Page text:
MICHELE NORRIS, host:
Today, Microsoft rolls out its new operating system. It's called Vista. Microsoft CEO Steve Ballmer says that Vista is the biggest launch in the company's history, and considering how big that company is, that is quite the statement. It's available to businesses now. Consumers have to wait until the end of January for this major operating system upgrade.
Joining us to talk about this is Leo Laporte of the radio show and podcast This Week in Tech. And Leo, it's been five years since Microsoft Windows XP. It wasn't supposed to be such a long wait. What happened?
Mr. LEO LAPORTE (This Week in Tech): Yeah, about four years longer than Microsoft wanted it to be, actually. Well, it was a very ambitious project. They had a lot of features in it that they weren't able to make work. They wanted the ability to screen e-mail and phone calls. They were going to have an ability for the computer to find you wherever you were. You were going to be able to access it from home. And one by one, they dropped these features as Microsoft realized either that they weren't feasible or they weren't working or they just, you know, the developers couldn't do it.
NORRIS: So it's now available to business, soon to consumers. What's new? What's actually in this program?
Mr. LAPORTE: Well, on the surface you'll see a lot of new stuff. They have something called Aero Glass, which is a new, shiny look to it. They've also made things easier. There's an instant search, the start button has changed. It has search now, which is good. If you installed a lot of programs, sometimes it was hard to find it when you clicked the start button.
There's new programs for media editing and playback, a new Internet Explorer. But most important changes are under the hood, things the users won't see, like an updated security system.
NORRIS: What have they actually done to improve security?
Mr. LAPORTE: Well, they've turned on things like the firewall. They've prevented system changes without user approval. They've added an anti-spyware program. All of these should make a big difference. And of course, they're re-written a lot of Vista to take out a lot of the bugs, they say.
NORRIS: What will you actually experience with this upgrade? You know, you log on for the first time. What will you see and experience as you start to use the system?
Mr. LAPORTE: It'll both be familiar and different. I mean, it's still Windows. You'll see a start button, the taskbar's in the same place, but there are few new things. Icons look different. If you've got that slick, new Aero Glass interface, it'll be very shiny and pretty and there's lots of translucency.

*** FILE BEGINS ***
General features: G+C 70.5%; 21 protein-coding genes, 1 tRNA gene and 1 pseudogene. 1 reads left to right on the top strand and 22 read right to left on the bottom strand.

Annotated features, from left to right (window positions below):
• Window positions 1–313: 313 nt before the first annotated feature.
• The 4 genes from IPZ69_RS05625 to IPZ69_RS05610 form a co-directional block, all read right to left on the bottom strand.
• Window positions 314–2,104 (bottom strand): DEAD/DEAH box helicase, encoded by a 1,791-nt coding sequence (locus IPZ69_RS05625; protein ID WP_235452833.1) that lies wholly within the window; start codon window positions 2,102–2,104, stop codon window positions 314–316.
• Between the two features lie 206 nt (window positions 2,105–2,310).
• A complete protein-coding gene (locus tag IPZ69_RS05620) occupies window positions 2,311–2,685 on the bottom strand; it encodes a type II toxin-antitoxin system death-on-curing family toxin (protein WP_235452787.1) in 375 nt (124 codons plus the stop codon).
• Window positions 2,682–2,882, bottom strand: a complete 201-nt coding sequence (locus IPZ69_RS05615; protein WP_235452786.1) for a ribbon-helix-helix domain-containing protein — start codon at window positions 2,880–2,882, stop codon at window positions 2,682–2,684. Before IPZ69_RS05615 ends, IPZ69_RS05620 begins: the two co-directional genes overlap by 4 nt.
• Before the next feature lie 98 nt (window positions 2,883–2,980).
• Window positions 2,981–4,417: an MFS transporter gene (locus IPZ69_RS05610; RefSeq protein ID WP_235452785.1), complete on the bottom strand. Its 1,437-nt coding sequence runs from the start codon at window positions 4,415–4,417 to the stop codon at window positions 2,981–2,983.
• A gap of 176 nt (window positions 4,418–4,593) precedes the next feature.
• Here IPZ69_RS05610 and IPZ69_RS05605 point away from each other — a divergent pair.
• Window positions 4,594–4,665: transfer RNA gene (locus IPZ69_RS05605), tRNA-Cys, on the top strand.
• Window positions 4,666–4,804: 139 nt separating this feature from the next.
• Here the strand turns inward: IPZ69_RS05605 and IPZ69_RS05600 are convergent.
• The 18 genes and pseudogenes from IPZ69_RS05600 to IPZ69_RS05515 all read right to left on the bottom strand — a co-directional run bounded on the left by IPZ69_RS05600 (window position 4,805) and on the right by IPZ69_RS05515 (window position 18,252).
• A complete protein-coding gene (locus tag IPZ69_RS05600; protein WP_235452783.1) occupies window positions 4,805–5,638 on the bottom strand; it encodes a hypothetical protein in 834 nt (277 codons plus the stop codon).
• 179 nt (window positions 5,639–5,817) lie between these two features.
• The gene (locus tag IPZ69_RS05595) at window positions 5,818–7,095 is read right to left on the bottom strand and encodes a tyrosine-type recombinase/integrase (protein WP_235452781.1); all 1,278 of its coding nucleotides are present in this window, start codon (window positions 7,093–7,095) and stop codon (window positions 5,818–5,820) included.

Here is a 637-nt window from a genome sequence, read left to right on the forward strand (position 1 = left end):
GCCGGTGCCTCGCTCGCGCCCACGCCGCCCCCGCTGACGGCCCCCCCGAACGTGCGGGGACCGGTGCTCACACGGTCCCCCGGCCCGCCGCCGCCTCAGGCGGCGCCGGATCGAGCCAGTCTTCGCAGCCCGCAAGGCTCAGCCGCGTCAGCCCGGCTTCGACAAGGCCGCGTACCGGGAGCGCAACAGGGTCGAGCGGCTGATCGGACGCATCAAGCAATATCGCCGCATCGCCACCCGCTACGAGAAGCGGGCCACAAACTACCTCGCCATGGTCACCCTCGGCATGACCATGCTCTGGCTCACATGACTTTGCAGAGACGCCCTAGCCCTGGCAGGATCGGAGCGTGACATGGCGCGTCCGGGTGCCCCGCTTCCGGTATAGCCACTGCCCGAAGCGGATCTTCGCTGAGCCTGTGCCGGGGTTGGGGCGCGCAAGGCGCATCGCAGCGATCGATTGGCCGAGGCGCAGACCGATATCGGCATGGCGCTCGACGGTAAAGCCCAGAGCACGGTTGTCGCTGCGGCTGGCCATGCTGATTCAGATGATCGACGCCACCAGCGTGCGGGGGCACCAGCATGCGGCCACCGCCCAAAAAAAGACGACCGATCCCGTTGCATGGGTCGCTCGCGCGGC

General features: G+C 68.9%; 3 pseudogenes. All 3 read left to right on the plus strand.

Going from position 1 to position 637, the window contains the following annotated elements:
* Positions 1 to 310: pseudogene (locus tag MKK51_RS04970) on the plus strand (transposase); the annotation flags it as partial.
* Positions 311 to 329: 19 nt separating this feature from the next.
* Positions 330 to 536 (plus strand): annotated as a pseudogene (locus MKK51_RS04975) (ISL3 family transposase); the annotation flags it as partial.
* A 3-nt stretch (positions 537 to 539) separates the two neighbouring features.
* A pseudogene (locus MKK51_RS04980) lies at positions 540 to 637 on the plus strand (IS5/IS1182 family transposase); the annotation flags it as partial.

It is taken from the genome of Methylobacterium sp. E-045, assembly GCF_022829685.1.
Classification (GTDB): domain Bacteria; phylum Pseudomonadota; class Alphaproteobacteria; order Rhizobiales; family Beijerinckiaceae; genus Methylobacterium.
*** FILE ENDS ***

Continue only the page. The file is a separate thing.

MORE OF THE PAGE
Over on the right, you'll see a new gadget bar that adds kind of little widgets or gadgets to the operation system, things like clocks and weather forecasts, but once you start using it, I think you'll see more differences. Things that you're used to having work one way will work slightly different. The search will be very different. I don't think it's going to be so different that people will be disoriented, but you'll know you're using Vista.
NORRIS: Leo, I understand that you're one of the few people that's actually got a chance to look at this through some sort of beta test. What did you think of it?
Mr. LAPORTE: Me and two million other people. This is actually the most extensively tested version of Windows in history. I like it a lot. In fact, I plan to move to it, you know, on all my machines right away.
NORRIS: Does Microsoft have a lot riding on this?
Mr. LAPORTE: Everything's riding on this. You know, it's been five years. Most of Microsoft's revenue comes from upgrades. They haven't had an upgrade for Windows in some time. They haven't had an upgrade for Office in some time. They're shipping new versions of both, and if these are not successful, particularly if they're not secure, if the problems with spyware and viruses don't go away, this could hurt Microsoft badly.
NORRIS: Are there hackers out there that have been eagerly awaiting the debut of this new system?
Mr. LAPORTE: You know, there are 600 million Windows users. That is a pool of people that hackers are desperate to get. So this is, you know, this is a prime pool of wonderful computers, and they're just salivating over Windows Vista.
NORRIS: So what's at stake for Microsoft, and what will determine whether or not this rollout is successful?
Mr. LAPORTE: All eyes are on Vista and particularly on Vista security. It's been very painful for Windows users over the last few years with spyware and viruses. If Vista doesn't conquer this problem, frankly there are other contenders out there waiting in the wings, Macintosh and Linux, and there are going to be a lot of people looking at those contenders if Windows Vista can't do the job.
NORRIS: Leo, it's good to talk to you. Thanks so much.
Mr. LAPORTE: My pleasure, Michele.
NORRIS: Leo Laporte. He's with the radio show and podcast called This Week in Tech.
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